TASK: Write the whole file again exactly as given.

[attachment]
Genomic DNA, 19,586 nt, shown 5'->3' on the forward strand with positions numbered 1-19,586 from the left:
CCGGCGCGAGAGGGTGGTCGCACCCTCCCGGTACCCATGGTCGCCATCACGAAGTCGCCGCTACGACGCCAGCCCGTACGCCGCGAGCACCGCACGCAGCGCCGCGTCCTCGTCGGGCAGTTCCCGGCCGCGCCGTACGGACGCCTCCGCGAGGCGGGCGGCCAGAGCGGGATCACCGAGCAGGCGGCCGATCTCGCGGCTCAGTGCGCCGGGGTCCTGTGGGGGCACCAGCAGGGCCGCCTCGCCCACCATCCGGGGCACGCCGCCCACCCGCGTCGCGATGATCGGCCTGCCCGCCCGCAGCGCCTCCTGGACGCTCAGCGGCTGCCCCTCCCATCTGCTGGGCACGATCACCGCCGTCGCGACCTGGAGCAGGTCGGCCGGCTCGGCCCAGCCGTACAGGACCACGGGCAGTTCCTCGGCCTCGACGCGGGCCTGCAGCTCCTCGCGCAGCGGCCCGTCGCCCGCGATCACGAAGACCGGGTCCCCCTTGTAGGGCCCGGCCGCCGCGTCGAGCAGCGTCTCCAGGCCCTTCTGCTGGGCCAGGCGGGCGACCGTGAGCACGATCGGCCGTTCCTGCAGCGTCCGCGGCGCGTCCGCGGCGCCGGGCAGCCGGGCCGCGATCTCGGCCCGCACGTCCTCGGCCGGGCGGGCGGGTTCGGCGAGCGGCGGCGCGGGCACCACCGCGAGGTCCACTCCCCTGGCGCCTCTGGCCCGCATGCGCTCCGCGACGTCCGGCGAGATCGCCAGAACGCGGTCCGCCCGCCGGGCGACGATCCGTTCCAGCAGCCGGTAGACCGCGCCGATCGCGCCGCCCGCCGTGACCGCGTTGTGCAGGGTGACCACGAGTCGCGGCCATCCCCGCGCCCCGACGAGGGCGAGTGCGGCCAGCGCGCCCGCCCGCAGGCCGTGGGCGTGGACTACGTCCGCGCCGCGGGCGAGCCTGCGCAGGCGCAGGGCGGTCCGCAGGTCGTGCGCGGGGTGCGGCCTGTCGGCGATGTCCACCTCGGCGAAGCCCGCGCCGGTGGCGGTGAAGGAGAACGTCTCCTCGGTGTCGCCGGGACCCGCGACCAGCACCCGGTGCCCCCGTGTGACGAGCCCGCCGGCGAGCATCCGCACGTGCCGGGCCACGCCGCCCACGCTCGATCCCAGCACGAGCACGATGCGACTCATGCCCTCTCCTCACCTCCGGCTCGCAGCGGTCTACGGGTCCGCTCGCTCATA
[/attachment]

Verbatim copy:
Genomic DNA, 19,586 nt, shown 5'->3' on the forward strand with positions numbered 1-19,586 from the left:
CCGGCGCGAGAGGGTGGTCGCACCCTCCCGGTACCCATGGTCGCCATCACGAAGTCGCCGCTACGACGCCAGCCCGTACGCCGCGAGCACCGCACGCAGCGCCGCGTCCTCGTCGGGCAGTTCCCGGCCGCGCCGTACGGACGCCTCCGCGAGGCGGGCGGCCAGAGCGGGATCACCGAGCAGGCGGCCGATCTCGCGGCTCAGTGCGCCGGGGTCCTGTGGGGGCACCAGCAGGGCCGCCTCGCCCACCATCCGGGGCACGCCGCCCACCCGCGTCGCGATGATCGGCCTGCCCGCCCGCAGCGCCTCCTGGACGCTCAGCGGCTGCCCCTCCCATCTGCTGGGCACGATCACCGCCGTCGCGACCTGGAGCAGGTCGGCCGGCTCGGCCCAGCCGTACAGGACCACGGGCAGTTCCTCGGCCTCGACGCGGGCCTGCAGCTCCTCGCGCAGCGGCCCGTCGCCCGCGATCACGAAGACCGGGTCCCCCTTGTAGGGCCCGGCCGCCGCGTCGAGCAGCGTCTCCAGGCCCTTCTGCTGGGCCAGGCGGGCGACCGTGAGCACGATCGGCCGTTCCTGCAGCGTCCGCGGCGCGTCCGCGGCGCCGGGCAGCCGGGCCGCGATCTCGGCCCGCACGTCCTCGGCCGGGCGGGCGGGTTCGGCGAGCGGCGGCGCGGGCACCACCGCGAGGTCCACTCCCCTGGCGCCTCTGGCCCGCATGCGCTCCGCGACGTCCGGCGAGATCGCCAGAACGCGGTCCGCCCGCCGGGCGACGATCCGTTCCAGCAGCCGGTAGACCGCGCCGATCGCGCCGCCCGCCGTGACCGCGTTGTGCAGGGTGACCACGAGTCGCGGCCATCCCCGCGCCCCGACGAGGGCGAGTGCGGCCAGCGCGCCCGCCCGCAGGCCGTGGGCGTGGACTACGTCCGCGCCGCGGGCGAGCCTGCGCAGGCGCAGGGCGGTCCGCAGGTCGTGCGCGGGGTGCGGCCTGTCGGCGATGTCCACCTCGGCGAAGCCCGCGCCGGTGGCGGTGAAGGAGAACGTCTCCTCGGTGTCGCCGGGACCCGCGACCAGCACCCGGTGCCCCCGTGTGACGAGCCCGCCGGCGAGCATCCGCACGTGCCGGGCCACGCCGCCCACGCTCGATCCCAGCACGAGCACGATGCGACTCATGCCCTCTCCTCACCTCCGGCTCGCAGCGGTCTACGGGTCCGCTCGCTCATA